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The 30 most crucial climate change news links from April 2021

Accelerating permafrost collapse on the eastern Tibetan Plateau - IOPscience


Biden’s climate all-stars: ‘The ambition is breathtaking’ — but so are the expectations - POLITICO


Changes to giant ocean eddies could have ‘devastating effects’ globally | Oceans | The Guardian


China’s Xi Jinping commits to working with US on climate, but does not announce new emissions targets | The Independent


Climate change will hit ‘endemic’ plants and animals the hardest, study warns | Carbon Brief


Climate change: Shipping industry calls for new global carbon tax - BBC News


Climate crisis has shifted the Earth’s axis, study shows | Climate change | The Guardian


Climate scientists: concept of net zero is a dangerous trap


Effort to cut world’s greenhouse emissions may be hampered by a giant accounting problem. - The Washington Post


Environment protest being criminalised around world, say experts | Environmental activism | The Guardian


Explainer: Will global warming ‘stop’ as soon as net-zero emissions are reached? | Carbon Brief


Guest post: How to assess the multiple interacting risks of climate change | Carbon Brief


Japan wants to be carbon neutral by 2050. It sees a 'hydrogen society' as best bet to get there. - The Washington Post


Joe Biden’s billions won’t stop Bolsonaro destroying the Amazon rainforest | Marina Silva and Rubens Ricupero | The Guardian


More reasons for optimism on climate change than we've seen for decades: 2 climate experts explain


‘Polluter elite’ must be target of policies to tackle climate crisis, report says | The Independent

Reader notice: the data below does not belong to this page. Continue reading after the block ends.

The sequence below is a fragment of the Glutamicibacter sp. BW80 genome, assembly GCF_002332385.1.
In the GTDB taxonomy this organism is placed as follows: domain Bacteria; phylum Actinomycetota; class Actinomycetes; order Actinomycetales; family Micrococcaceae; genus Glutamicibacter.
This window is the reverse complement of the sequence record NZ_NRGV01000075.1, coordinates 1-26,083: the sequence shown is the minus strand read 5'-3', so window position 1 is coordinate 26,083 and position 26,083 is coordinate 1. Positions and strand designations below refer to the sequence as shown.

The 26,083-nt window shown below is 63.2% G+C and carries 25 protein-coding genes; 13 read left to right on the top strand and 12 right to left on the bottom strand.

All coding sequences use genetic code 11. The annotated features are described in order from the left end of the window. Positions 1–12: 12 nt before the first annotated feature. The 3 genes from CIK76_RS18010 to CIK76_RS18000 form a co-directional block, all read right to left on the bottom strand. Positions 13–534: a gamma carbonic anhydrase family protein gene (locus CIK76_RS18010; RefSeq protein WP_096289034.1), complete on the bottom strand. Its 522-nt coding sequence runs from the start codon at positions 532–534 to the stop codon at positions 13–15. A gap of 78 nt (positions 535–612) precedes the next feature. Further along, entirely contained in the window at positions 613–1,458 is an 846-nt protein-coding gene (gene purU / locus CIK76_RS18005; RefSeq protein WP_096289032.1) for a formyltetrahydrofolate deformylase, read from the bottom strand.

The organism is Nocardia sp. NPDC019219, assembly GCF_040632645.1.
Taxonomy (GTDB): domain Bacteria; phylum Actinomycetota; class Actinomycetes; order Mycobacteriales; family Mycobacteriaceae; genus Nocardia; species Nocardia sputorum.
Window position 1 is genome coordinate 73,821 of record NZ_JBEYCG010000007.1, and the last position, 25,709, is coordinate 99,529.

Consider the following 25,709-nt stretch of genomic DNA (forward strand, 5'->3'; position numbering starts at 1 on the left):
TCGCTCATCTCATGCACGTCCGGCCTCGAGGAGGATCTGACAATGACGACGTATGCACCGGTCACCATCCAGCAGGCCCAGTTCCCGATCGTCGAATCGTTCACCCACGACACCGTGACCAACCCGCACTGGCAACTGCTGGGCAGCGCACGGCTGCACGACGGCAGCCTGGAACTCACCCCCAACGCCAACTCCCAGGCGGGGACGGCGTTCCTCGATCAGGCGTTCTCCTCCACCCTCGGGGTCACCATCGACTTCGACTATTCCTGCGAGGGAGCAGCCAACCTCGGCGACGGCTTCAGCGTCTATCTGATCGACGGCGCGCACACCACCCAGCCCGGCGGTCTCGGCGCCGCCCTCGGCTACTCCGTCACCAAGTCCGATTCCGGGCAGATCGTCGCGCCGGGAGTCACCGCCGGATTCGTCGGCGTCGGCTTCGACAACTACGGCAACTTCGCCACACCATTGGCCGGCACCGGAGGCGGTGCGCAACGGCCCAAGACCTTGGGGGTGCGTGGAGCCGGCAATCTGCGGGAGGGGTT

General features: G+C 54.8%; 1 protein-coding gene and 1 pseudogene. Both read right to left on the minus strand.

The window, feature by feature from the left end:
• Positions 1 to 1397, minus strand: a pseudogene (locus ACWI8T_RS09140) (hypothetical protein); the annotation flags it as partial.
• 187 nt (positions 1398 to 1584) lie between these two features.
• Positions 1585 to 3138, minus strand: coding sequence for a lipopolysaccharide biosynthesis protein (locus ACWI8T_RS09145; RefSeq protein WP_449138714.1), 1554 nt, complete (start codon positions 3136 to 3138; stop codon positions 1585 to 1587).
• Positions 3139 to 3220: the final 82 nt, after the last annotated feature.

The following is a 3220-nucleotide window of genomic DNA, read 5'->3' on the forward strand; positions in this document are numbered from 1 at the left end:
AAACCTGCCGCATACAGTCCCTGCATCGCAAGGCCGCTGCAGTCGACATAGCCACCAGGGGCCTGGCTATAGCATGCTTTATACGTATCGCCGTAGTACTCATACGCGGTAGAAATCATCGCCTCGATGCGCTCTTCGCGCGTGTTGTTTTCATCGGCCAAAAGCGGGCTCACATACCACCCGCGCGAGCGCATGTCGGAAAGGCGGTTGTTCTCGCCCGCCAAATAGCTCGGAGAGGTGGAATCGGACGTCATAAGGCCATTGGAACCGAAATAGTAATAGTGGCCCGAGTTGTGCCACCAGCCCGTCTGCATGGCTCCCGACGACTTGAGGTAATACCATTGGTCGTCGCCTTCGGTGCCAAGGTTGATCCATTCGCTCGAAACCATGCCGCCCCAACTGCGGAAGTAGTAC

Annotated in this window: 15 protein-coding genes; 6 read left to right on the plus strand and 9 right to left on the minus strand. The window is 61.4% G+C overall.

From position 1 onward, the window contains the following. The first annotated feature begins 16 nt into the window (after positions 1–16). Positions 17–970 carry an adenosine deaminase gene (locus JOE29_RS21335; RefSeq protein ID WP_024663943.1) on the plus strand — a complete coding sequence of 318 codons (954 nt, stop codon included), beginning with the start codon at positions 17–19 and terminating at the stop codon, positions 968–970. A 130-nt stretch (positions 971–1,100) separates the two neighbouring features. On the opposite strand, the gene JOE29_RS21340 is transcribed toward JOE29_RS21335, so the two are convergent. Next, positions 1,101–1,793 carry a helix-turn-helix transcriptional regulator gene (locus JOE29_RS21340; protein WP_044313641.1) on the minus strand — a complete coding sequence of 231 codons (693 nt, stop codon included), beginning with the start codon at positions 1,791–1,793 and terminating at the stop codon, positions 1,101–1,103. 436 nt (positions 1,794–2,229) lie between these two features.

Protect biodiversity to fight climate change - The Washington Post


Red alert for the planet: UN chief’s call to phase out coal by 2030


Report claiming global temperature rise will top 1.5C by 2030s divides scientists | Climate change | The Guardian


Researchers examine how world-apart ice sheets influence each other » Yale Climate Connections


She survived Hurricane Sandy. Then climate gentrification hit | Hurricane Sandy | The Guardian


Shrinking sea meadows store more carbon than forests. Scientists are racing to track what’s left | Reuters


So what has the rest of the world promised to do about climate change? | Environment | The Guardian


Some say we can ‘solar-engineer’ ourselves out of the climate crisis. Don’t buy it | Climate change | The Guardian


Speed at which world’s glaciers are melting has doubled in 20 years | Glaciers | The Guardian


Stability in the Middle East now depends on how serious we are about tackling climate change | The Independent


The Arctic is greening - but not as much as we had hoped, study finds


The Climate change ‘endgame’ in a world bound for 1.5 degrees warming


There aren’t enough trees in the world to offset society’s carbon emissions – and there never will be


Wealthy nations ‘failing to help developing world tackle climate crisis’ | Global climate talks | The Guardian


From April 2021


Parcels of good news continued to pour in but plastered with ‘Fragile’ stickers.

The United States and China agreed to agree to agree about doing something serious on the climate front while US President Biden pushed on with decarbonization plans back home. Japan wants hydrogen to be its mainstay in the climate war but will that really suit the planet or will hydrogen ultimately bomb?

Those at the coalface of climate action are warning that so much of the rhetoric and expressed ambition may be doomed to serious compromise. For example, won’t rogue states jump in to take advantage of fossil fuels that are cheaper due to low demand?


Will the Tropical Trump, Brazil’s Bolsonaro really reduce Amazon deforestation or will he, having discovered that people will pay to save the precious place, double down on destruction in the hope of more reward?

Is solar geoengineering of any kind a safe option even if it is doable? And have the accountants missed something massive - such as this: Could it just be that net zero is a dangerous trap?

Such questions keep earth scientists up at night because no-one is really in control of this overladen supertanker. The UN perhaps offers the most consistently credible leadership even if the global organization itself resembles a giant cargo ship picking its way through a long canal with a train of hopeful vessels on its tail.

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